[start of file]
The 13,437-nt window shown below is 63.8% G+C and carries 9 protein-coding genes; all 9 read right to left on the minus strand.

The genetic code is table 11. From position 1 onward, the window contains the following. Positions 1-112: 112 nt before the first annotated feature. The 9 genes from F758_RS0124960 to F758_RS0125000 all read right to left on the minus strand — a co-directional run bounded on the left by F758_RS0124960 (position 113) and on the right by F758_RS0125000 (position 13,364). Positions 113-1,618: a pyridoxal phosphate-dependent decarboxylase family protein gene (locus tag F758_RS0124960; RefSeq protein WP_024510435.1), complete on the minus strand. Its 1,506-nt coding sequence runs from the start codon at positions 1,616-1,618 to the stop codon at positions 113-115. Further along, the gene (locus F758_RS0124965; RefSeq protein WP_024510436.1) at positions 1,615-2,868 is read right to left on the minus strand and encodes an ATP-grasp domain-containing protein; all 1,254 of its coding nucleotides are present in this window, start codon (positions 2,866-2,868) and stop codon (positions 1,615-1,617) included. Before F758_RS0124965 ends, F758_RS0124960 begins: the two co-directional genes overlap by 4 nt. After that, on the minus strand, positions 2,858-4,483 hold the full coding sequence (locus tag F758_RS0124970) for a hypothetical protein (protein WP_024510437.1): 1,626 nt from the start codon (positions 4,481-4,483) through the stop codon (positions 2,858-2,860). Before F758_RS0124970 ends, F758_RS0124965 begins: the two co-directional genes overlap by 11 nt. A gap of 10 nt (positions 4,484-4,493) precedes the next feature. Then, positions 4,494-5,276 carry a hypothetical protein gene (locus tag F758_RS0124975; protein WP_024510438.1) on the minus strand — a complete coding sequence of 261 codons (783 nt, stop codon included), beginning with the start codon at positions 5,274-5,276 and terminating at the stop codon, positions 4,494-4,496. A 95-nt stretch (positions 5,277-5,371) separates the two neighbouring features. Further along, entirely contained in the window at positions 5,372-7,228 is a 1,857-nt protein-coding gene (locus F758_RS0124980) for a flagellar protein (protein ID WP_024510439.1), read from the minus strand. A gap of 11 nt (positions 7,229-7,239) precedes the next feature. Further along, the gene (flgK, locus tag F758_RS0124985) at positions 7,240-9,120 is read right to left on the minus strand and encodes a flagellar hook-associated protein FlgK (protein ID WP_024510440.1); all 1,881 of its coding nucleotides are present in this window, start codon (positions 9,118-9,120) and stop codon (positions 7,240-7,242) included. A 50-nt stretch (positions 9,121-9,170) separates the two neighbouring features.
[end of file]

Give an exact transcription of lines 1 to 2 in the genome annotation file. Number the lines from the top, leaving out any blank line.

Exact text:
The 13,437-nt window shown below is 63.8% G+C and carries 9 protein-coding genes; all 9 read right to left on the minus strand.

The genetic code is table 11. From position 1 onward, the window contains the following. Positions 1-112: 112 nt before the first annotated feature. The 9 genes from F758_RS0124960 to F758_RS0125000 all read right to left on the minus strand — a co-directional run bounded on the left by F758_RS0124960 (position 113) and on the right by F758_RS0125000 (position 13,364). Positions 113-1,618: a pyridoxal phosphate-dependent decarboxylase family protein gene (locus tag F758_RS0124960; RefSeq protein WP_024510435.1), complete on the minus strand. Its 1,506-nt coding sequence runs from the start codon at positions 1,616-1,618 to the stop codon at positions 113-115. Further along, the gene (locus F758_RS0124965; RefSeq protein WP_024510436.1) at positions 1,615-2,868 is read right to left on the minus strand and encodes an ATP-grasp domain-containing protein; all 1,254 of its coding nucleotides are present in this window, start codon (positions 2,866-2,868) and stop codon (positions 1,615-1,617) included. Before F758_RS0124965 ends, F758_RS0124960 begins: the two co-directional genes overlap by 4 nt. After that, on the minus strand, positions 2,858-4,483 hold the full coding sequence (locus tag F758_RS0124970) for a hypothetical protein (protein WP_024510437.1): 1,626 nt from the start codon (positions 4,481-4,483) through the stop codon (positions 2,858-2,860). Before F758_RS0124970 ends, F758_RS0124965 begins: the two co-directional genes overlap by 11 nt. A gap of 10 nt (positions 4,484-4,493) precedes the next feature. Then, positions 4,494-5,276 carry a hypothetical protein gene (locus tag F758_RS0124975; protein WP_024510438.1) on the minus strand — a complete coding sequence of 261 codons (783 nt, stop codon included), beginning with the start codon at positions 5,274-5,276 and terminating at the stop codon, positions 4,494-4,496. A 95-nt stretch (positions 5,277-5,371) separates the two neighbouring features. Further along, entirely contained in the window at positions 5,372-7,228 is a 1,857-nt protein-coding gene (locus F758_RS0124980) for a flagellar protein (protein ID WP_024510439.1), read from the minus strand. A gap of 11 nt (positions 7,229-7,239) precedes the next feature. Further along, the gene (flgK, locus tag F758_RS0124985) at positions 7,240-9,120 is read right to left on the minus strand and encodes a flagellar hook-associated protein FlgK (protein ID WP_024510440.1); all 1,881 of its coding nucleotides are present in this window, start codon (positions 9,118-9,120) and stop codon (positions 7,240-7,242) included. A 50-nt stretch (positions 9,121-9,170) separates the two neighbouring features.